The New York Times Company said it will offer digital subscription plans at different price points in order to meet consumer demand.
The announcement was paired with a lackluster earnings report for the media giant, which saw revenue fall 2 percent to $465.9 million during the first three months of the year. That missed Wall Street's projections; analysts had predicted revenue of $470.5 million, according to Thomson Reuters.
Earnings per share also fell as the company struggled with lower ad revenue. Earnings for first quarter fell to 2 cents compared with 6 cents in the same period last year.
The New York Times logged an operating profit of $22.9 million in the first quarter of 2013 compared with $12.6 million in the same period of 2012.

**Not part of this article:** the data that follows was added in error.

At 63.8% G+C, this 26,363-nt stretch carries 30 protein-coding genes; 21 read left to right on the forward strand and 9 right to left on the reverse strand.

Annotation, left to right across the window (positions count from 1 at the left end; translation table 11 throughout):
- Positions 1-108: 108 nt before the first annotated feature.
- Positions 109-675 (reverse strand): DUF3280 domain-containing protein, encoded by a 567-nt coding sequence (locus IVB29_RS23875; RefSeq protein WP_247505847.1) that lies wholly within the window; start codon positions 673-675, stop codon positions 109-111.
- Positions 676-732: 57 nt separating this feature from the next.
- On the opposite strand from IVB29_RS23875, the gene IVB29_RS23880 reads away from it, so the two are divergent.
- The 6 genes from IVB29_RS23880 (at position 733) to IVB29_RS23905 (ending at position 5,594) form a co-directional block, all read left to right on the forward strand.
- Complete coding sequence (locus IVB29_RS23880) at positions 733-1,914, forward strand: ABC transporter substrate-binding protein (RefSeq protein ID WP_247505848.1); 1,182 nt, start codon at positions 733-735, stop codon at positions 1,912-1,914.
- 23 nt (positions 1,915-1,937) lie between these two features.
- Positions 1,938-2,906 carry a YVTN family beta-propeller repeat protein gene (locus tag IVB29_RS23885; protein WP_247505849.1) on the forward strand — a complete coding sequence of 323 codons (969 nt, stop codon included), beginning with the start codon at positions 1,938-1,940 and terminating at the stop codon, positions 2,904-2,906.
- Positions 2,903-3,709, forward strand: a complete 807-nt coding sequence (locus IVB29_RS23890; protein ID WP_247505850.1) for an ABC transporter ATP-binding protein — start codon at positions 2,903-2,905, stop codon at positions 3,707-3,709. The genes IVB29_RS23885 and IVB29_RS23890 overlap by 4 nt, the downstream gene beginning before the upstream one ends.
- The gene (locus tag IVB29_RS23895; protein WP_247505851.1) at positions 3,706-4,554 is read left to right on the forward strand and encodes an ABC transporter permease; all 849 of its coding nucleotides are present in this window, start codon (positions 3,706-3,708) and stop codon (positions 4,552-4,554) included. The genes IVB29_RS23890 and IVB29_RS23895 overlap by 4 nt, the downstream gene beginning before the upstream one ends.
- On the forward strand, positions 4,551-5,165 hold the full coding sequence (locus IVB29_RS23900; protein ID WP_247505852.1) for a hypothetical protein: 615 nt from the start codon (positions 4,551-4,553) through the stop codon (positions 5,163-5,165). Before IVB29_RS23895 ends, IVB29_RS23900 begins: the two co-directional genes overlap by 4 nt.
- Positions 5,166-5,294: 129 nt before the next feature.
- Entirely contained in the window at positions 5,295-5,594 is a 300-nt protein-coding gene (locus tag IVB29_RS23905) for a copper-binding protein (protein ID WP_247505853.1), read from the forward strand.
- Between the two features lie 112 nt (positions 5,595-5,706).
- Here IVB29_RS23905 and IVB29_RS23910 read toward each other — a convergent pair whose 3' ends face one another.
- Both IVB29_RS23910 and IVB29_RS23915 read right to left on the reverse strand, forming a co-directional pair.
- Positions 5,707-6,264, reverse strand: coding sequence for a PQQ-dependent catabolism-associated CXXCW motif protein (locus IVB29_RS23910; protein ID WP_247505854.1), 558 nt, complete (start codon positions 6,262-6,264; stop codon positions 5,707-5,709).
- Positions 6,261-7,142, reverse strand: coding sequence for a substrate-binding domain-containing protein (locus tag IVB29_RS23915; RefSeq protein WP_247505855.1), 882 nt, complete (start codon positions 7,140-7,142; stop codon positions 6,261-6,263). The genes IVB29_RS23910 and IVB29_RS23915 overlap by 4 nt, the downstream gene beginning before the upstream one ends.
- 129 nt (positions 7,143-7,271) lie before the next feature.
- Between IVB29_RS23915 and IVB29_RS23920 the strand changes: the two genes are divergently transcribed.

The paper's paywall continued to be a source of strength, giving credence to its gamble that people will pay to access premium news coverage. Paid digital subscriptions totaled approximately 708,000, which was a jump of 45 percent from the same period last year.
Details remain vague, but the Times said it will begin offering different tiers of subscriptions. A cheaper version will give readers access to the paper's "most important and interesting stories," while a higher priced plan would include access to New York Times events and the ability to gift subscriptions and provide family access to the paper.
Advertising continues to be a sore spot for the company. During the first three months of the year, print and digital advertising revenues dropped 13.3 percent and 4 percent, respectively. The company's overall advertising revenue fell more than 11 percent from $215.5 million to $191.2 million.